In Ostend, Nella follows Miss Spencer into a house, and tries to find out what's going on, threatening the latter with a revolver. Miss Spencer says that she was under orders of Jules, the headwaiter, whose real name is Tom Jackson and who is, she claims, her husband. She says that Jackson/Jules quarrelled with Dimmock and that he had some "money business" with Prince Eugen. She admits that the Prince was a captive in that same house, and she looked after him. He was abducted to prevent him arriving to London, for it would have "upset the scheme". Then Miss Spencer fakes a faint, and Nella, who comes nearer to see if she can help her, is overpowered. Nella loses consciousness.
First serialised in Golden Penny in 1901 (of which the relevant issues have not survived), it was then published as a novel by London publisher Chatto & Windus in 1902. An American edition was also published in 1902 by George H. Doran Company in New York, and a Canadian edition in 1902 by Toronto's Bell & Cockburn. A new edition of the novel was published by various publishers in 1904, 1905, 1906, 1910, 1913, 1914, 1920, 1924, 1930, 1932, 1936.
In 1938, Penguin Books added Grand Babylon Hotel to their main series of paperbacks (#176 to be precise). in 1954 & 1972, Penguin did a reprinted version. The 1976 version was part of their Modern Classics line. Their edition of 4 February 1992 was on the Penguin Classics line.
Various editions were published in 1947, 1958 (an abridged version by Longmans, Green & Co.), 1959, 1961, 1967, 1969, 1970, 1971, 1973, 1974, 1975, 1977, 1984 (a large print edition), 1990, 1996.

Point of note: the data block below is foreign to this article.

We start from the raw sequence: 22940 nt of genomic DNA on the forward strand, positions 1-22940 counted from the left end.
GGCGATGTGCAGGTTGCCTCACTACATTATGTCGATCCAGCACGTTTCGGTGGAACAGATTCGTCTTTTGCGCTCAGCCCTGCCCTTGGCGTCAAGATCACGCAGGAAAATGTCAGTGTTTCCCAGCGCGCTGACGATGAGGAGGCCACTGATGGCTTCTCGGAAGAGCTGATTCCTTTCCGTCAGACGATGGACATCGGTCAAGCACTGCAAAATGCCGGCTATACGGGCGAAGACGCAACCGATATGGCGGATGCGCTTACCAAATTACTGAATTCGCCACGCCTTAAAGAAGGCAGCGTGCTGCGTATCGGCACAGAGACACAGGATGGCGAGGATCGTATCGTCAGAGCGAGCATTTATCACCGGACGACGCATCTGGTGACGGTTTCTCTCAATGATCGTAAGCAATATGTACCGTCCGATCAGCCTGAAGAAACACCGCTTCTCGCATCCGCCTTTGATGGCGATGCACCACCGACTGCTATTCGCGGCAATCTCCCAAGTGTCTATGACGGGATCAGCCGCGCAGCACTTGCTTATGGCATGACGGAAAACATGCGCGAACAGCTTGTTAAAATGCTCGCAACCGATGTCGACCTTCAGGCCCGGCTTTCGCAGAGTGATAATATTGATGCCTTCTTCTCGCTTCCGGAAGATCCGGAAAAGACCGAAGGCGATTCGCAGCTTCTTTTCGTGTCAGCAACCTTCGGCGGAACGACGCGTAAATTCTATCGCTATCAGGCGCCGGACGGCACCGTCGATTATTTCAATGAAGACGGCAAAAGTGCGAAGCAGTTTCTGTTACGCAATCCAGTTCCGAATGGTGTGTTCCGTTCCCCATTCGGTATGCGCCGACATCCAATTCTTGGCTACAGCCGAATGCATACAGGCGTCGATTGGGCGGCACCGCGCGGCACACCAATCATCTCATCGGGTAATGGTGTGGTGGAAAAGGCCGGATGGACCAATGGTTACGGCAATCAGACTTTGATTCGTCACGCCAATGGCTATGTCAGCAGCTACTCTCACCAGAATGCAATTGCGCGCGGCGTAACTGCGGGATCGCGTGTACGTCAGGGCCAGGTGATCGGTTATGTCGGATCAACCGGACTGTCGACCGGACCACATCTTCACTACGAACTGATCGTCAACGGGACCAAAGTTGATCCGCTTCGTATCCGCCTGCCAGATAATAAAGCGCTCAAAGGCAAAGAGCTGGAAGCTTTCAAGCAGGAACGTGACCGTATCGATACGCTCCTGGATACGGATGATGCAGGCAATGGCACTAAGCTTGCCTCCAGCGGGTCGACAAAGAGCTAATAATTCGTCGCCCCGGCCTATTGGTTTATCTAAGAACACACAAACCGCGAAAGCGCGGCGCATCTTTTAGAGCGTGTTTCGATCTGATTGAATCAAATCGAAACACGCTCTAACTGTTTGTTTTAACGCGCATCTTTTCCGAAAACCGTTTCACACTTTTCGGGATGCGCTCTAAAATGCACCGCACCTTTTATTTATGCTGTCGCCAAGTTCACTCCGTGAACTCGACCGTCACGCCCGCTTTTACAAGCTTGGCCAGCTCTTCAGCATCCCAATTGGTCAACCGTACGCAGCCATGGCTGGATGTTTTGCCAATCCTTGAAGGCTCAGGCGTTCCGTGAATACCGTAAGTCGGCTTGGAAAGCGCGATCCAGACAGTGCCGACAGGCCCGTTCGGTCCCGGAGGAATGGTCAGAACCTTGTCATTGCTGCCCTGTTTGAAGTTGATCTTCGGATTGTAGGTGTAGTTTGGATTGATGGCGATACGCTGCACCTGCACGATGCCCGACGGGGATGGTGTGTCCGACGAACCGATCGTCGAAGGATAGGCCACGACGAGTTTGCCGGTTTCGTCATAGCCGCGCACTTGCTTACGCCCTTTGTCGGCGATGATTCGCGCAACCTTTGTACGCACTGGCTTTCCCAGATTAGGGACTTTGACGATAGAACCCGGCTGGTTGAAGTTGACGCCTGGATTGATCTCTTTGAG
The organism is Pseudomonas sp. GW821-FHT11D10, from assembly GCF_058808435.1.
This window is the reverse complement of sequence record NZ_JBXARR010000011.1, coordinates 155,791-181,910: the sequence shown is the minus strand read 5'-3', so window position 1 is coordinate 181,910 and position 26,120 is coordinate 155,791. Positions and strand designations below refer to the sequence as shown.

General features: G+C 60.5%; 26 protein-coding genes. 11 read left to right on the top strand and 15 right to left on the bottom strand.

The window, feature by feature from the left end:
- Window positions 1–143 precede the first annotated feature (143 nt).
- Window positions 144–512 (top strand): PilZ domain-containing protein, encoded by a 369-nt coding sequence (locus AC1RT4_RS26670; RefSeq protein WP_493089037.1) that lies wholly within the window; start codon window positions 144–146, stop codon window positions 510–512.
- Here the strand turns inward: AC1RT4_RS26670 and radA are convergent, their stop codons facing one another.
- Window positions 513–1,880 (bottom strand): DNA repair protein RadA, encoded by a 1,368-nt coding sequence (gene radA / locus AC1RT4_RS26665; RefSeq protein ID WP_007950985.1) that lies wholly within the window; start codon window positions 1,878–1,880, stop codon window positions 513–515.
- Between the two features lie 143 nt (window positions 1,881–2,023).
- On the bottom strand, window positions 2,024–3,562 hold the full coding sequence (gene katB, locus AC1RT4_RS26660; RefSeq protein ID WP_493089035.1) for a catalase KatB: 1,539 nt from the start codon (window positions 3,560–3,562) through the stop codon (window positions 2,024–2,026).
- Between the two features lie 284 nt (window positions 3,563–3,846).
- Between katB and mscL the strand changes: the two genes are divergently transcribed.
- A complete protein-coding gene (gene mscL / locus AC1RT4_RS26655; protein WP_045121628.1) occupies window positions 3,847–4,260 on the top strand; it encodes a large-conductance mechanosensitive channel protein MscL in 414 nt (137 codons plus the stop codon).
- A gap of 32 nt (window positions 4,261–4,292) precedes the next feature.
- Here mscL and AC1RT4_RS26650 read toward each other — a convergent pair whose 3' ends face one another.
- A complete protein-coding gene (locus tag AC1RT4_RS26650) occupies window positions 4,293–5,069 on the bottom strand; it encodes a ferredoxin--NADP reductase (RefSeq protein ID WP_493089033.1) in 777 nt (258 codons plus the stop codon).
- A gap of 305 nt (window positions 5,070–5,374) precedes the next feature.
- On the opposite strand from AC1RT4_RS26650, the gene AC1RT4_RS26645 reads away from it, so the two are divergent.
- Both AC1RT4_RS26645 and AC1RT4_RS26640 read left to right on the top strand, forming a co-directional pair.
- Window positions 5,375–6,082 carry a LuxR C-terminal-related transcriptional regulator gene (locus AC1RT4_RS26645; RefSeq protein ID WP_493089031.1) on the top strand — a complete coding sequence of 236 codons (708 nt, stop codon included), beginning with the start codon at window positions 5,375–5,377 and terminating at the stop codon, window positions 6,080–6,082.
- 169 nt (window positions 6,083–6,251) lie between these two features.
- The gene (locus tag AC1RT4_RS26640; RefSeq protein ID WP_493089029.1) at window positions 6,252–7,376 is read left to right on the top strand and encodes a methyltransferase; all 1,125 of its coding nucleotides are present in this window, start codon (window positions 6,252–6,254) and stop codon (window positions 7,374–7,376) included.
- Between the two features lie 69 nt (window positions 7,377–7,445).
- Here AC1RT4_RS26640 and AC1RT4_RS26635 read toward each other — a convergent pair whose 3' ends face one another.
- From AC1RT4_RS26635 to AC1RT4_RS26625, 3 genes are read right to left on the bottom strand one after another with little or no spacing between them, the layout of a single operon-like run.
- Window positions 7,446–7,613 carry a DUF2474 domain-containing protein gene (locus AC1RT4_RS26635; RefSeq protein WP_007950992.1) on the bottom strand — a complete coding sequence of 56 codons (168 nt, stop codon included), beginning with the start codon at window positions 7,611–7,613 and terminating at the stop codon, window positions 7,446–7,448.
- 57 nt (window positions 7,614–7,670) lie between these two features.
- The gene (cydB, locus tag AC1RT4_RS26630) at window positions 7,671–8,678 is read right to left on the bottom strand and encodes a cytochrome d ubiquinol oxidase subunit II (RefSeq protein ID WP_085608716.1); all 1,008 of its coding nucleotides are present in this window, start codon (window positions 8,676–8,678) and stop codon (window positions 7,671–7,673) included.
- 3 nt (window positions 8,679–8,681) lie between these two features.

On 1 September 2001, Project Gutenberg released an e-book version of the novel.
Since the 2000s, the novel has been in and out of print. Academic publisher Broadview Press published a new edition on 3 August 2016 edited by Randi Saloman, an Assistant Teaching Professor at Wake Forest University.
London-based literature review periodical The Academy had an unsigned review that called the novel a "very amusing story of the feuilleton type". Review had also said that novel was "excellent in the mingling of farce and characterization."
An unsigned review in The Times Literary Supplement notes that Grand Babylon follows a type of subgenre that Anthony Hope had begun with The Prisoner of Zenda and praised Bennett's ability to keep readers interest from the first page to the last.
Film and Radio adaptations
In 1916 the novel was adapted into a British film The Grand Babylon Hotel directed by Frank Wilson. In 1920 the title was used by the German filmmaker E.A. Dupont for his thriller The Grand Babylon Hotel. Dupont and Bennett later worked together on the 1929 film Piccadilly.
Chris Harrald adapted the novel for BBC Radio 4 in 2009 in 2 parts with John Sessions as Theodore Racksole and Matti Houghton as Nella Racksole, Stephen Critchlow as Prince Eugen, Fenella Woolgar as Miss Spencer and Joe Kloska as Aribert.
- Bennett, Arnold (1933). The Journal of Arnold Bennett 1896–1928. New York: Viking. p. (1901, Friday 18 January entry).
- "Penguin Main Series(1–500)". 15 February 2012. Retrieved 14 July 2017.
- "Unsigned review". The Academy (18 January 1902): 54.
- "Unsigned review". The (London) Times Literary Supplement (24 January 1902): 12.